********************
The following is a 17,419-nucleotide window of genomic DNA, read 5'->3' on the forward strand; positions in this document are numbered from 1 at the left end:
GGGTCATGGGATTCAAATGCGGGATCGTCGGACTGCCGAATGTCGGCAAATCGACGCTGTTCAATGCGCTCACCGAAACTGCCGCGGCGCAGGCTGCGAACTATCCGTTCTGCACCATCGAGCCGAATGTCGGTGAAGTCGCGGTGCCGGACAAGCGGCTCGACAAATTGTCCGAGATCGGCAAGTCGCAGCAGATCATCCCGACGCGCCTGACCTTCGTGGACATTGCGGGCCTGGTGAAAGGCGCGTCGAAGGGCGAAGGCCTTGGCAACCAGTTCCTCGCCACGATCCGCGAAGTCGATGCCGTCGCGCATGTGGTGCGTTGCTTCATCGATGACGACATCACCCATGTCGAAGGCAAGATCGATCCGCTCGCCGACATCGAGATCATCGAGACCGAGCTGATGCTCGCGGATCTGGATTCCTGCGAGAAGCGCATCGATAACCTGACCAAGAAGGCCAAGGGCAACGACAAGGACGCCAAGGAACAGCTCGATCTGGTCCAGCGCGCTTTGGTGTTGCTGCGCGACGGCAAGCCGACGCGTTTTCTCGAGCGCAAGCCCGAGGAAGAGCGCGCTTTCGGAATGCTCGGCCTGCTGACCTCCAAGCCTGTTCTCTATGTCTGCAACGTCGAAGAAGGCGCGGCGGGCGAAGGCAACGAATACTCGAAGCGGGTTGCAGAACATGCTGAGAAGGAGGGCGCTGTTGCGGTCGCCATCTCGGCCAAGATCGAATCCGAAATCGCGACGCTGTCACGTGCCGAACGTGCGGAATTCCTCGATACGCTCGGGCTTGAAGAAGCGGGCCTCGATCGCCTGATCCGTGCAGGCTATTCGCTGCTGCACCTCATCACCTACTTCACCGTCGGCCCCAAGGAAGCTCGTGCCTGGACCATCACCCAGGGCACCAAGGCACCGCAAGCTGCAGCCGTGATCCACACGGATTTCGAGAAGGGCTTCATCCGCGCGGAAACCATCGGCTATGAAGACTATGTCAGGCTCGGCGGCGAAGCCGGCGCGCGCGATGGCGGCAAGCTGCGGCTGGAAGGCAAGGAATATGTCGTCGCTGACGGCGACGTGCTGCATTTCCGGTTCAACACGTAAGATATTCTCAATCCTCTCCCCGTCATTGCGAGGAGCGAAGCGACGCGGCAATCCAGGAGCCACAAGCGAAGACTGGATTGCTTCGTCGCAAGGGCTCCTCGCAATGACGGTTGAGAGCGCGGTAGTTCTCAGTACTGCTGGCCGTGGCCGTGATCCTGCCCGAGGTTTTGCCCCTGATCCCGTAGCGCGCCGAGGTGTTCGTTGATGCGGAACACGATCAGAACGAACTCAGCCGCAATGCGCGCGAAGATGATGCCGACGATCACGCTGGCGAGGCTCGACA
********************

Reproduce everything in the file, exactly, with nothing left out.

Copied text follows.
The following is a 17,419-nucleotide window of genomic DNA, read 5'->3' on the forward strand; positions in this document are numbered from 1 at the left end:
GGGTCATGGGATTCAAATGCGGGATCGTCGGACTGCCGAATGTCGGCAAATCGACGCTGTTCAATGCGCTCACCGAAACTGCCGCGGCGCAGGCTGCGAACTATCCGTTCTGCACCATCGAGCCGAATGTCGGTGAAGTCGCGGTGCCGGACAAGCGGCTCGACAAATTGTCCGAGATCGGCAAGTCGCAGCAGATCATCCCGACGCGCCTGACCTTCGTGGACATTGCGGGCCTGGTGAAAGGCGCGTCGAAGGGCGAAGGCCTTGGCAACCAGTTCCTCGCCACGATCCGCGAAGTCGATGCCGTCGCGCATGTGGTGCGTTGCTTCATCGATGACGACATCACCCATGTCGAAGGCAAGATCGATCCGCTCGCCGACATCGAGATCATCGAGACCGAGCTGATGCTCGCGGATCTGGATTCCTGCGAGAAGCGCATCGATAACCTGACCAAGAAGGCCAAGGGCAACGACAAGGACGCCAAGGAACAGCTCGATCTGGTCCAGCGCGCTTTGGTGTTGCTGCGCGACGGCAAGCCGACGCGTTTTCTCGAGCGCAAGCCCGAGGAAGAGCGCGCTTTCGGAATGCTCGGCCTGCTGACCTCCAAGCCTGTTCTCTATGTCTGCAACGTCGAAGAAGGCGCGGCGGGCGAAGGCAACGAATACTCGAAGCGGGTTGCAGAACATGCTGAGAAGGAGGGCGCTGTTGCGGTCGCCATCTCGGCCAAGATCGAATCCGAAATCGCGACGCTGTCACGTGCCGAACGTGCGGAATTCCTCGATACGCTCGGGCTTGAAGAAGCGGGCCTCGATCGCCTGATCCGTGCAGGCTATTCGCTGCTGCACCTCATCACCTACTTCACCGTCGGCCCCAAGGAAGCTCGTGCCTGGACCATCACCCAGGGCACCAAGGCACCGCAAGCTGCAGCCGTGATCCACACGGATTTCGAGAAGGGCTTCATCCGCGCGGAAACCATCGGCTATGAAGACTATGTCAGGCTCGGCGGCGAAGCCGGCGCGCGCGATGGCGGCAAGCTGCGGCTGGAAGGCAAGGAATATGTCGTCGCTGACGGCGACGTGCTGCATTTCCGGTTCAACACGTAAGATATTCTCAATCCTCTCCCCGTCATTGCGAGGAGCGAAGCGACGCGGCAATCCAGGAGCCACAAGCGAAGACTGGATTGCTTCGTCGCAAGGGCTCCTCGCAATGACGGTTGAGAGCGCGGTAGTTCTCAGTACTGCTGGCCGTGGCCGTGATCCTGCCCGAGGTTTTGCCCCTGATCCCGTAGCGCGCCGAGGTGTTCGTTGATGCGGAACACGATCAGAACGAACTCAGCCGCAATGCGCGCGAAGATGATGCCGACGATCACGCTGGCGAGGCTCGACA